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Breakdown of Bt toxin and effects on micro-organisms in the soil

(2005 – 2008) Federal Agricultural Research Centre (FAL) (since 2008 Johann Heinrich von Thünen Institute (vTI)), Institute of Agroecology; Braunschweig

Topic

The aim of this project is to examine the potential effects of the breakdown of diabrotica-resistant Bt maize on the soil. The main area of interest is the direct interaction between the plants and the soil bacteria that adhere to their roots. Molecular biological techniques will be used to compare the diversity of bacteria in the root area, the rhizosphere, of both Bt maize and conventional maize varieties.

The concentrations of Bt protein found in soil samples and plant remains after harvesting will also be quantified. This information will then serve as a database for other projects in this group, which are concerned with the potential effects on non-target organisms.

Summary

Quantifying the Cry3Bb1 protein

Soil analysis: Overall, the Cry3Bb1 levels in the soil are very low (less than one nanogram of toxin per gram of soil) compared with the levels in intact roots (100-370 µg/g). This indicates that the Cry3Bb1 protein is not released into the soil by the roots or is very quickly broken down in the soil.

Analysis of harvest residues: Four weeks after harvest, the concentrations of Cry3Bb1 measured in the roots that remained on the field were approximately one percent of the levels found in intact roots. Much lower concentrations were detected in the leaves left on the field.

Effects of the Cry3Bb1 protein on soil microbiology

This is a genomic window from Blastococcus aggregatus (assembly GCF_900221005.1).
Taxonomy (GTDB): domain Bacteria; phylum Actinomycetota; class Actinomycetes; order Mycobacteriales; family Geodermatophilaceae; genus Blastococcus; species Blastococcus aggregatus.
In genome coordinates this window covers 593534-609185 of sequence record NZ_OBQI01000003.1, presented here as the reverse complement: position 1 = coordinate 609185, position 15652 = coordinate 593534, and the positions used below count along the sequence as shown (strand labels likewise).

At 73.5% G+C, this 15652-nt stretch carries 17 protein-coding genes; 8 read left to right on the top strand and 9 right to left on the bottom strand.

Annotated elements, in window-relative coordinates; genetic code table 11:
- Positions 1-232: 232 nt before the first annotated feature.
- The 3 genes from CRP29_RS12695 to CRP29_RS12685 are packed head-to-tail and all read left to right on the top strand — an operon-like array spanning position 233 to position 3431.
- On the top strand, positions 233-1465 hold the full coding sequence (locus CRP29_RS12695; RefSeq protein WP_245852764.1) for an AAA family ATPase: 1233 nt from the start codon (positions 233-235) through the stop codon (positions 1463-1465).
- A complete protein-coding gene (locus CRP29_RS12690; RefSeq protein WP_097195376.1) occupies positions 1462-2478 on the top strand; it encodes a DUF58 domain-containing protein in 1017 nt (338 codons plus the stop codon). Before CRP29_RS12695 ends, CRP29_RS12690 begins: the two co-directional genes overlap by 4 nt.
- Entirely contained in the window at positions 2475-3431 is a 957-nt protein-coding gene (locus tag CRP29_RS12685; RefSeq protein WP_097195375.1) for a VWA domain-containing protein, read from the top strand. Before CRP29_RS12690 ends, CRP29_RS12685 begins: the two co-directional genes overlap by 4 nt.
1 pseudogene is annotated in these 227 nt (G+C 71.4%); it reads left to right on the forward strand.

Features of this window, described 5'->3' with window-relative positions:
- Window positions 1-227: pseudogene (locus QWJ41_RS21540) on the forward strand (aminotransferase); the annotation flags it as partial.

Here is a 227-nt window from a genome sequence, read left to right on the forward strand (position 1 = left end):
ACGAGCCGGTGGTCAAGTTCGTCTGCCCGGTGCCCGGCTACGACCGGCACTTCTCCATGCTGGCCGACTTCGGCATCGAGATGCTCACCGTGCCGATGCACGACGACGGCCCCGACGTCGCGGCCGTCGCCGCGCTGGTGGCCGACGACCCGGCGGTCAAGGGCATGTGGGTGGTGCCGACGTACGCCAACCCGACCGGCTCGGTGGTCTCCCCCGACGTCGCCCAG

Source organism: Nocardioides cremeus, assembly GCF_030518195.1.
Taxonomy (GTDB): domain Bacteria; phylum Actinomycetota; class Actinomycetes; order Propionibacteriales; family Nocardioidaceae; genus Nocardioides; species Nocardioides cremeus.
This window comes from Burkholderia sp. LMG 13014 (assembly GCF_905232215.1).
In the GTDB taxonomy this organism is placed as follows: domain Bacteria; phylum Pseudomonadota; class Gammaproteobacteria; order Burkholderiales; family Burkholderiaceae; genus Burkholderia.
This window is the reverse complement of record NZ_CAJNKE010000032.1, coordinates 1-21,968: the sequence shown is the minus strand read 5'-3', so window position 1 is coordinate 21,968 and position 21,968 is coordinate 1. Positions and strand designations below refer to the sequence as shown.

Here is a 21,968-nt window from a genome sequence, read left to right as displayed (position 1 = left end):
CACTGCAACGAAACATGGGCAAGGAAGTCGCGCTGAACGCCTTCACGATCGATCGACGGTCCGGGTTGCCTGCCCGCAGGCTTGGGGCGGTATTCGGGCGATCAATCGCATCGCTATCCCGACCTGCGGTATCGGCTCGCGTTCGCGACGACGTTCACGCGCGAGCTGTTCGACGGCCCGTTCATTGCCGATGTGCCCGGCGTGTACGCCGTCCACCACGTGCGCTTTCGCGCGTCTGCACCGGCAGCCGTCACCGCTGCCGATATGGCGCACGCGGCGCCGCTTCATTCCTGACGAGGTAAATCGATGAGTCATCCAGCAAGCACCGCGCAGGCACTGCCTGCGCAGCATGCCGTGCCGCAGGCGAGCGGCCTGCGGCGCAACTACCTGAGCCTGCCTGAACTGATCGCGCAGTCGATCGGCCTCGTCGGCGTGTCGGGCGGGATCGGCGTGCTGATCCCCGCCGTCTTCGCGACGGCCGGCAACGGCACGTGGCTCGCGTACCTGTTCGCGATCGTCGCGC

Genetic fingerprints revealed no differences in the bacterial communities in the rhizosphere that could be attributed to the maize variety or the transgenic modification.

Experiment description

Quantification of the Cry3Bb1 protein

An ELISA test system was developed that can be used to detect small traces of the Cry3Bb1 protein from Diabrotica-resistant maize in environmental samples (detection limit 10 picograms Cry3Bb1 protein per gram of original material, dry weight). Using this method, soil samples and rotting plant remains (leaves and root remains from harvested plants) taken from the Bt maize field are tested for their Cry3Bb1 levels.

The soil samples are taken at four different growth stages of the maize (two early, one during flowering and one when ripe). In addition, four weeks after the harvest, soil samples and plant material (litter and root remains) are collected. The remaining harvest residues were tested again and analysed in subsequent years.

The soil samples are given to another group project for biotests with nematodes.

Effects of the Cry3Bb1 protein on soil microbiology

DNA is extracted from rhizosphere soil during the flowering period of the maize plants. A genetic fingerprinting method is used to compare the bacterial diversity in the rhizosphere of Bt maize with three conventional maize varieties.

Results

Quantification of the Cry3Bb1 protein